13. Multitasking: A Brain Drain Brain engages in a constant process to: 1. Select information brain will attend to 2. Process information 3. Encode to create memory 4. Store information It must also: 5. Retrieve 6. Execute or act on information When brain is overloaded these steps are affected

  14. Multitasking: A Brain Drain Encoding Stage • Brain filters information due to overload • Drivers not aware of information filtered out • Information does not get into memory • Drivers miss critical information on potential hazards Inattention blindness and encoding. Source: National Safety Council

  15. Multitasking: A Brain Drain • Brain juggles tasks, focus and attention • Brain switches between primary and secondary tasks • Inattention blindness • When people do 2 cognitively complex tasks (driving and using a cell phone), causing brain to shift focus • Bottleneck • Different regions of brain must pull from a shared and limited resource for unrelated tasks

  16. Inattention Blindness • A type of cognitive distraction • “looking” but not “seeing” • Hands-free drivers less likely to see: • High and low relevant objects • Visual cues • Exits, red lights and stop signs • Navigational signage • Content of objects

  17. Inattention Blindness Where drivers not using a hands-free cell phone looked. A narrowed scope Where drivers using a hands-free cell phone looked. Source: Transport Canada

  18. Multitasking: Impairs Performance • Carnegie Mellon University Study (2008) • Took fMRI pictures of brain while drivers listened to sentences and drove simulator • Literally see the results…

  19. Driving with sentence listening Driving alone L R L R Functional magnetic resonance imaging images. Source: Carnegie Mellon University

  20. Multitasking: Impairs Performance • Just listening to sentences on cell phones decreased activity by 37% in the brain’s parietal lobe which perceives movement, integrates sensory information and also has importance for language processing • Listening and language comprehension drew cognitive resources away from driving • Also decreased activity in brain’s occipital lobe which processes visual information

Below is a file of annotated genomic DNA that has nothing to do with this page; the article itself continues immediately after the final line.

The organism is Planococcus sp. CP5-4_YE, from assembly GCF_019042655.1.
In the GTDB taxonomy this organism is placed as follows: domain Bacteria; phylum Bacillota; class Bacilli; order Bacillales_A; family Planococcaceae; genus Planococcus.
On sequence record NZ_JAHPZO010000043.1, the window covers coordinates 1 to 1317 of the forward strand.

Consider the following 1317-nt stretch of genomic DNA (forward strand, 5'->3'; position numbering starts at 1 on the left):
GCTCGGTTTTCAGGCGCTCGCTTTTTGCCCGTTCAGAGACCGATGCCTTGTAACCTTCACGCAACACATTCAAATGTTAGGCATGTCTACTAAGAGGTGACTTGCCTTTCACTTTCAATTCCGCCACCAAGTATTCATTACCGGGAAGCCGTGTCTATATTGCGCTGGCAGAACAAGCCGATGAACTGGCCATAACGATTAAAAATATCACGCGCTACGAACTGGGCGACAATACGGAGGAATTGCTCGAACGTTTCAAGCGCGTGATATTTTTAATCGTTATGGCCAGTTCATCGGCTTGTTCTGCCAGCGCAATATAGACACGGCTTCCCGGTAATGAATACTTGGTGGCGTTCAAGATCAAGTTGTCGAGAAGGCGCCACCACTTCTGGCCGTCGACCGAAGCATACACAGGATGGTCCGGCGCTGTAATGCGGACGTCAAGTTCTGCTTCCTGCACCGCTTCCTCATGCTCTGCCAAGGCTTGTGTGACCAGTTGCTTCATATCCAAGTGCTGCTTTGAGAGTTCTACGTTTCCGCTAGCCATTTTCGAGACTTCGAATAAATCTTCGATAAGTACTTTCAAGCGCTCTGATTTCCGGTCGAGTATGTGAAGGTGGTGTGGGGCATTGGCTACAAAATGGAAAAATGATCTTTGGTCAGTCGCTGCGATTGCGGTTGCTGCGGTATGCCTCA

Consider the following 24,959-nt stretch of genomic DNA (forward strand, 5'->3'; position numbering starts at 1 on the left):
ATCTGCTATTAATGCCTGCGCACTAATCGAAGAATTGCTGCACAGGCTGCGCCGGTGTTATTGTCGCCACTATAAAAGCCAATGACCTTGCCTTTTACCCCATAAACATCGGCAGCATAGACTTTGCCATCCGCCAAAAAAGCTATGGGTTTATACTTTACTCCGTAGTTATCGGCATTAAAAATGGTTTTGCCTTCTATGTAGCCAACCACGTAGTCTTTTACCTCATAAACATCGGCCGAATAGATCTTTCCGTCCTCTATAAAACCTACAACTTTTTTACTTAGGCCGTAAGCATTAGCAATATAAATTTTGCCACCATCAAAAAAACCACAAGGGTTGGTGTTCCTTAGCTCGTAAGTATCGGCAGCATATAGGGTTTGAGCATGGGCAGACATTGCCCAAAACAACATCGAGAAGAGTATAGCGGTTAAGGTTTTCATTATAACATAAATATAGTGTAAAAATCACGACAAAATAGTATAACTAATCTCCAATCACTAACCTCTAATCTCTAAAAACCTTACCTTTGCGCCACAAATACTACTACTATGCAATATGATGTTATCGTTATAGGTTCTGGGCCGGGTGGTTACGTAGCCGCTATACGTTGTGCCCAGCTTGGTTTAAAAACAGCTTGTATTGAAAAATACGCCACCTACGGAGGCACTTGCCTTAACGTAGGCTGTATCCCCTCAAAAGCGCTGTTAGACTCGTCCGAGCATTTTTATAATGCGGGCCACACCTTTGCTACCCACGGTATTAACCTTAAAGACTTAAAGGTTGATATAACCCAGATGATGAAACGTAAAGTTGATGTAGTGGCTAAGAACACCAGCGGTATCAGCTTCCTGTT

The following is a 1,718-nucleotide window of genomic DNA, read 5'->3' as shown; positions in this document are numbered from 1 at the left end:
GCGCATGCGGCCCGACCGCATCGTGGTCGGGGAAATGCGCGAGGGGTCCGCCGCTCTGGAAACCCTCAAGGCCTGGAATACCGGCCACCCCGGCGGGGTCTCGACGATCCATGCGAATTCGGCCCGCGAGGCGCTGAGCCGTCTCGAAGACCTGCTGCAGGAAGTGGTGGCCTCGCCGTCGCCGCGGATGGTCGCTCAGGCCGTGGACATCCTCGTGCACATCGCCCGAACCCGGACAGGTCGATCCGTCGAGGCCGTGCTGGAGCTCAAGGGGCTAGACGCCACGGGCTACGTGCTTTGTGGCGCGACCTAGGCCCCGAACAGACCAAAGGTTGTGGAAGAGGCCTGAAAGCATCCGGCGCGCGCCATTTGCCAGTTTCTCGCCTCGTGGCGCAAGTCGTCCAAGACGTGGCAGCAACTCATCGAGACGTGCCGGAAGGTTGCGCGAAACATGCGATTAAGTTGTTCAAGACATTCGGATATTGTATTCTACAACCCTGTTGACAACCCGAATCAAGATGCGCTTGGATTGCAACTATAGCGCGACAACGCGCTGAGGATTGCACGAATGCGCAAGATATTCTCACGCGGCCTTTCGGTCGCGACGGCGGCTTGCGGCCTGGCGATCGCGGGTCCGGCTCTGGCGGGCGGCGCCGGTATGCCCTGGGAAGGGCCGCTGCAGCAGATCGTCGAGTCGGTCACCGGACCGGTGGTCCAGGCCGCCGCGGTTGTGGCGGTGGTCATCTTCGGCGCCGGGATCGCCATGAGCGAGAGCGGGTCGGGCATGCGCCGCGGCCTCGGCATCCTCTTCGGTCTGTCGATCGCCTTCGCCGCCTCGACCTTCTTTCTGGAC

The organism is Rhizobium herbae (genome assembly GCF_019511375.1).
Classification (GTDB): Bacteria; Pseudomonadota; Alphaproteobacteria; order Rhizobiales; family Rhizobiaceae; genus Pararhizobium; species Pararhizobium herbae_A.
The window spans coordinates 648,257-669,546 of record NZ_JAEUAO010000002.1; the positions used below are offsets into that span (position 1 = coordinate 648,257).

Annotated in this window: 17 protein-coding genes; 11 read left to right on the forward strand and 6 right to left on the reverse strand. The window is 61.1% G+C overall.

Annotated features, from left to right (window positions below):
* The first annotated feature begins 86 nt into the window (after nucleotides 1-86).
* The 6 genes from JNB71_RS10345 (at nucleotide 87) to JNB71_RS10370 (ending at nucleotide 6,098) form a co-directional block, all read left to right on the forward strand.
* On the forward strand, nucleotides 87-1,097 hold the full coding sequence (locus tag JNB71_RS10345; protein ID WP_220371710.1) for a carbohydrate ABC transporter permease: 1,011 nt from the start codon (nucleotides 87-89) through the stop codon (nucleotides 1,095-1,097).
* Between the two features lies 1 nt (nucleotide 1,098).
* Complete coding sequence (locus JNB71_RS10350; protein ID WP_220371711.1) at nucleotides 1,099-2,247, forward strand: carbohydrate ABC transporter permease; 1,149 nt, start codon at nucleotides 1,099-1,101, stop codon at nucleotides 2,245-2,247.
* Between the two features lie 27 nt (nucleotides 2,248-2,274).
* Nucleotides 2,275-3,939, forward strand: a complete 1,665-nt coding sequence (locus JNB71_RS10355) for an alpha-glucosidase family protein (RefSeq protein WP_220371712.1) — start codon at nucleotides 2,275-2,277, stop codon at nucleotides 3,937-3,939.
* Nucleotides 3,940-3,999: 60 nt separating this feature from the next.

21. Multitasking: Impairs Performance • We can walk and chew gum safely because it is not a cognitively-demanding task • But even cell phone-using pedestrians act unsafely. They are less likely to: • Look for traffic before stepping into street • Look at traffic while crossing street • Notice unusual objects placed along path

  22. Multitasking: Impairs Performance • Driving involves a more complex set of tasks than walking: • Visual • Manual • Cognitive • Auditory • A driver’s job is to watch for hazards, but this cannot be done when brain is overloaded

  23. Cell Phone: Driver Risks • Inattention blindness • Slower reaction/response times • Problems staying in lane

  24. Passenger Conversations • Adult passengers share awareness of driving situation, a safety benefit • Front seat passengers reduce risk of crashing by 38% compared to cell phone conversations • Adults with passengers have lower crash rates than adults without passengers • Not true for novice teen drivers

  25. Prevention Steps • Widespread education • Corporate cell phone bans • Legislation • Law enforcement • Technology

  26. Download the NSC White Paper

  27. More than 1.6 million crashes are caused by cell phone use and texting while driving each year.

  28. Countless liveshave been lost as a result. Joe, 12 Bailey, Merideth, Hannah, Sara and Katie Cady, 16 Erica, 9 Jean and Jay, 58 Linda, 61 Jason, 38 Lauren, 17 Matt, 25 Frances, 13 Jordan, 18

  29. Help us save lives. Tell everyone you know.On the Road, Off the Phone